Eavesdropping on a Young Couple ~ BENEATH THE SURFACE WITH PAUL MURANO

By: Paul Murano – August, 2017

The following is a Socratic dialogue of a typical young couple having an atypical conversation. That is because it contains wisdom, intelligence, and virtue – three things civilization is built upon but are often missing today. Common sense can seem strange to a people conditioned by false ideas and subjective morals. Let us listen in on their personal dialogue…
John: I love you.
Jan: No you don’t.
John: I don’t? What do you mean I don’t?!
Jan: You may be attracted to me or feel an emotional high about me, but you don’t love me.
John: You’re being silly. I know how I feel about you.
Jan: But love isn’t a feeling.
John: Of course it’s a feeling. What else could love be?
Jan: It’s an act of the will, a choice or decision. We share feelings and passions with other animals. They’re involuntary, temporary, and fleeting. Love is personal, which means it necessitates a free choice of commitment to the good of the other.
John: Hold on now; aren’t you being a little dramatic?
Jan: No. Are you willing give up your individual interests, and even die for me if need be?
John: Now you’re being really dramatic.
Jan: Not at all. There may be strong physical and emotional feelings between us, but without that irrevocable commitment you only love things about me, not me.
John: I don’t get it. I’ve always been good to you, haven’t I? I’ve always told you how beautiful you are.
Jan: Will you love me if I gain 70 pounds? If I get cancer and need a double mastectomy? If I get into a car accident and become a paraplegic, or become permanently comatose? Picture one or all of these things: Are you willing to sacrifice your own interests to remain faithful until death?
John: Now you’re getting way too dramatic. We’re only in our twenties.
Jan: You’re avoiding the question. How many people in their twenties today, including you, are willing to give that kind of commitment?
John: Well, I’m certainly not ready for marriage, if that’s what you mean.
Jan: But without that unconditional commitment it makes saying “I love you” a lie. Using each other until the physical or emotional high wears off, or until one of us finds someone else they like better, is not love.
John: That is so insulting! I can’t believe you’re saying this. I would never leave you.
Jan: We need to be realistic and truthful. There’s a lot at stake here. How many people do you know marry their first boyfriend or girlfriend nowadays?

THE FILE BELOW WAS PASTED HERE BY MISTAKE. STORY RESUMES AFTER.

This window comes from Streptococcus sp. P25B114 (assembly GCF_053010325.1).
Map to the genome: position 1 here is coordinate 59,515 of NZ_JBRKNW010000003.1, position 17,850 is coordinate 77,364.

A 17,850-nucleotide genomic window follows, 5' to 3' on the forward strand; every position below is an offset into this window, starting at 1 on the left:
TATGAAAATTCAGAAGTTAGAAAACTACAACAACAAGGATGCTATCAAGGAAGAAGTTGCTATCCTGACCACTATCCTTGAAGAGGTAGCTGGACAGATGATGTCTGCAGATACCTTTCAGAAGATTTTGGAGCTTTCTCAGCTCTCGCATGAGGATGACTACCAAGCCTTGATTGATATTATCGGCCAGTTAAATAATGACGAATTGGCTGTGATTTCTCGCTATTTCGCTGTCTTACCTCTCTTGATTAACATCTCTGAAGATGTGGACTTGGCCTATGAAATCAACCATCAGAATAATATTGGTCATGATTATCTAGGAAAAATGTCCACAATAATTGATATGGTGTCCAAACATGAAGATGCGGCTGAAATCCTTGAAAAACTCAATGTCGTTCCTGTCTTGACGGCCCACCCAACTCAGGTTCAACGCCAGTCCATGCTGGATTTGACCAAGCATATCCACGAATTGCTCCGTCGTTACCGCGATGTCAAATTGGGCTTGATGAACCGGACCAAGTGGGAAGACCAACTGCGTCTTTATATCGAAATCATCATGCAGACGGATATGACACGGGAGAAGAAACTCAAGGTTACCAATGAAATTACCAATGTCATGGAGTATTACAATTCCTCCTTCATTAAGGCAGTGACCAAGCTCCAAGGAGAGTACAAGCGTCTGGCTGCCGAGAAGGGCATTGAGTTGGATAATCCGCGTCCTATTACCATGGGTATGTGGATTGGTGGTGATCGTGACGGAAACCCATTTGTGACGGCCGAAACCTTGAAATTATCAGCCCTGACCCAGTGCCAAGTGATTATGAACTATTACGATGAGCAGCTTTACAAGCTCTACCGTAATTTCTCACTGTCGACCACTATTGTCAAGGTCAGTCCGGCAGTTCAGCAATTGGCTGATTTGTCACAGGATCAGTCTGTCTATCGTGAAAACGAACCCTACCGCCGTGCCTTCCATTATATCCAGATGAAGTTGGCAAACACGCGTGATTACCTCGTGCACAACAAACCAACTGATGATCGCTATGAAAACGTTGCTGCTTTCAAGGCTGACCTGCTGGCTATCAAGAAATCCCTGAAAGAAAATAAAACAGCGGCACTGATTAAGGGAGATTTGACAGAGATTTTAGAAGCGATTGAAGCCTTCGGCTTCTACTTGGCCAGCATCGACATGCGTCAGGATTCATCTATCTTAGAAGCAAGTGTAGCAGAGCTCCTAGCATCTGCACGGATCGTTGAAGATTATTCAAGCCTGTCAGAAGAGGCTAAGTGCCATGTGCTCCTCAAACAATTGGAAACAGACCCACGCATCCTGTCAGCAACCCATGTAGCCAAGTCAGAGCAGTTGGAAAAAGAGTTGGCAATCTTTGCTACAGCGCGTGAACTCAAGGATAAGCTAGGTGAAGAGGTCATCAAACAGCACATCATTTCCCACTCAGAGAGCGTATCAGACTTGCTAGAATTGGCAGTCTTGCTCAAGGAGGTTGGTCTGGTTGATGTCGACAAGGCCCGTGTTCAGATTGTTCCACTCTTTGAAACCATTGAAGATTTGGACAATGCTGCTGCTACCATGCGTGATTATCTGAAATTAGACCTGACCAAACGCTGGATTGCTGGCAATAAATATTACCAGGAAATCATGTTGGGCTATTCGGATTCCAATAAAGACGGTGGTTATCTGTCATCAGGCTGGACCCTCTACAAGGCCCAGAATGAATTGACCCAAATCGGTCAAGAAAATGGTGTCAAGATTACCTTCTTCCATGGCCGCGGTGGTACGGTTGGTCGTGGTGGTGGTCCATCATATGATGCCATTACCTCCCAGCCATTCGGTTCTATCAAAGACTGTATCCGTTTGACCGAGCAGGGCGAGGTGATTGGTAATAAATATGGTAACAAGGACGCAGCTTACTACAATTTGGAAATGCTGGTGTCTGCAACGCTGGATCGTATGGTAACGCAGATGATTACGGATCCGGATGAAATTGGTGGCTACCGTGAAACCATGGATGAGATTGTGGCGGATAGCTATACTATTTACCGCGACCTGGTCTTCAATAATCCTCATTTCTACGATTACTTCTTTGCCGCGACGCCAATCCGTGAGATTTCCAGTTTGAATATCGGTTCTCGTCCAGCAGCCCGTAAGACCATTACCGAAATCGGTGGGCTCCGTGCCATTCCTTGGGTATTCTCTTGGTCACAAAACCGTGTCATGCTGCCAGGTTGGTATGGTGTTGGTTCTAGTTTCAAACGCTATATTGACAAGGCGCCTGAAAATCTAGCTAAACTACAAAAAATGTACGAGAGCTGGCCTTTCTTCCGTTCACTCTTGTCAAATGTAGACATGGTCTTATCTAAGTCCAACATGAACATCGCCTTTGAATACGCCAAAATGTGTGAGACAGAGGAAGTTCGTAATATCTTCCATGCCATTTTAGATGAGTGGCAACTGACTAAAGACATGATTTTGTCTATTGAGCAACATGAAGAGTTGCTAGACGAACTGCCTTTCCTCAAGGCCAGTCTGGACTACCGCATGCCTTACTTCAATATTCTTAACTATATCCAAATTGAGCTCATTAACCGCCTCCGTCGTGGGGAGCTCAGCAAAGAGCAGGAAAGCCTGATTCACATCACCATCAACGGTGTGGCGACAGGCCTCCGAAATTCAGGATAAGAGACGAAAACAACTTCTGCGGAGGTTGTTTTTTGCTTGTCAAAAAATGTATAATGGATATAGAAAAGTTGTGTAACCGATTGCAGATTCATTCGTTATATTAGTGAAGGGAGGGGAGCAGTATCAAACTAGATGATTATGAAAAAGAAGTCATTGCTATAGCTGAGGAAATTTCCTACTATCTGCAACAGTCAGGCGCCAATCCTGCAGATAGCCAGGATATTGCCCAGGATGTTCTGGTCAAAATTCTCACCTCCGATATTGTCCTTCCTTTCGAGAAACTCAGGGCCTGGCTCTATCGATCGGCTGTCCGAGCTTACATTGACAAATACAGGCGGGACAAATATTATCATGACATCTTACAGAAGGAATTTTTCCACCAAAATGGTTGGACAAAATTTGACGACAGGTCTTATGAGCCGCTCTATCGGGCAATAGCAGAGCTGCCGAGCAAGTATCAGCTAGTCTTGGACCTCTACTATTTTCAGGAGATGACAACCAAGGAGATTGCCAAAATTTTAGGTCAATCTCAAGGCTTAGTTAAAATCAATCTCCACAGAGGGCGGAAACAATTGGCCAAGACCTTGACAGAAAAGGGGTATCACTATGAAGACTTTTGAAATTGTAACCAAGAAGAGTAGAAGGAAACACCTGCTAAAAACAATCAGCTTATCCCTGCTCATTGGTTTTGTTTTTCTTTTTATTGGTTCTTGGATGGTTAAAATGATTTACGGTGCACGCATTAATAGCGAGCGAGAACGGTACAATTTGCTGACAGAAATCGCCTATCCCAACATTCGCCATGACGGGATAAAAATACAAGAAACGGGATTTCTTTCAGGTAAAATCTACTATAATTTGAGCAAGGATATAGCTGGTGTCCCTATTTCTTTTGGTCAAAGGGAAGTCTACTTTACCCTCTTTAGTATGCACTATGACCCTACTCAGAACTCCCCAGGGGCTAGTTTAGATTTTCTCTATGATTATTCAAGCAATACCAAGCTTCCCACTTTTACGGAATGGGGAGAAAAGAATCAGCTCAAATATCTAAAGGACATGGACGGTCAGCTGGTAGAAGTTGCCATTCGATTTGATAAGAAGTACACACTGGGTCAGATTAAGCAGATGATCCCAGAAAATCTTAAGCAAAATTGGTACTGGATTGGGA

John: I don’t know any.
Jan: And how many in those broken relationships thought it was love while it was happening?
John: Maybe all of them.
Jan: And how many needless broken hearts, broken lives, and hopeless cynicism does this all result in?
John: Well, I guess there are a lot of people who have regret and wished they did things differently.
Jan: Sure, and they often carry their woundedness with them the rest of their lives. Let’s you and I do things differently. Since love is a free choice to permanent commitment, and since we’re not ready for that, let’s not talk or act like we’re married. This way we don’t live a lie, we respect our potential future spouses, and we keep ourselves from deep harm and regret.
John: Ah…well, okay. What you’re saying seems to make sense, but I’m so confused.
Jan: Our culture forms us since childhood to believe that romanticism and lust are love. It manipulates for profit the emotions of women and the physical attractions of men. These natural desires the ancient Greeks called ‘eros’. It’s a kind of “need-love”. Agape is unconditional selfless sacrificial love. Eros can be a good starting point, but without agape it quickly devolves into selfishness and abuse. Eros is the frosting on the cake, agape is the cake itself. It doesn’t take too long to become ill if all you eat is frosting.
John: You mean young people are conditioned to believe selfishness and mutual abuse are really love?
Jan: Yes. Everything is about FEELINGS in our shallow, self-absorbed society today.
John: Then why aren’t adults – parents, teachers, doctors, etc., who should be protecting us from the snares of our immaturity – why aren’t they warning us and teaching us virtue?
Jan: Most of them were brought up in our throw-away “relationship” and divorce culture too. The sexual revolution made us stupid. We now have a responsibility to be David to the Goliath of our media and academia establishments who have conditioned all our peers how to think. Be bold and courageous. Only truth can set people free (Jn 8:32).
John: With your inspiration I’ll give it a shot. We’ll speak first by our example. Thanks for sharing your insight. That’s something I “love” about you.

Paul Murano

Paul Murano

Dr. Paul Murano teaches philosophy at Rivier University and North Shore Community College and hosts Beneath the Surface radio show on 980 WCAP. Paul has a doctorate in marital theology, is certified in bioethics by the NCBC, and teaches adult ed. at St. Patrick's in Nashua. He is founder of Heartbeat Pregnancy Help in Burlington, and is a singer-songwriter-musician. E-mail Paul at

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2 Responses to Eavesdropping on a Young Couple ~ BENEATH THE SURFACE WITH PAUL MURANO

  1. Raymond A DeNuccio Jr. Reply

    August 28, 2017 at 12:29 PM

    ya but did they have meaningless sex..? lol Ive been bless 30 years ago after a horrible marriage in which I was desert and left to raise 3 toddlers. now I have unconditional supportive health lovely relationship My prayers were answered…

  2. Dre Reply

    September 3, 2017 at 8:31 AM

    Meaningless sex? No they were just for filling their desires– this was deep big ups to whom wrote this

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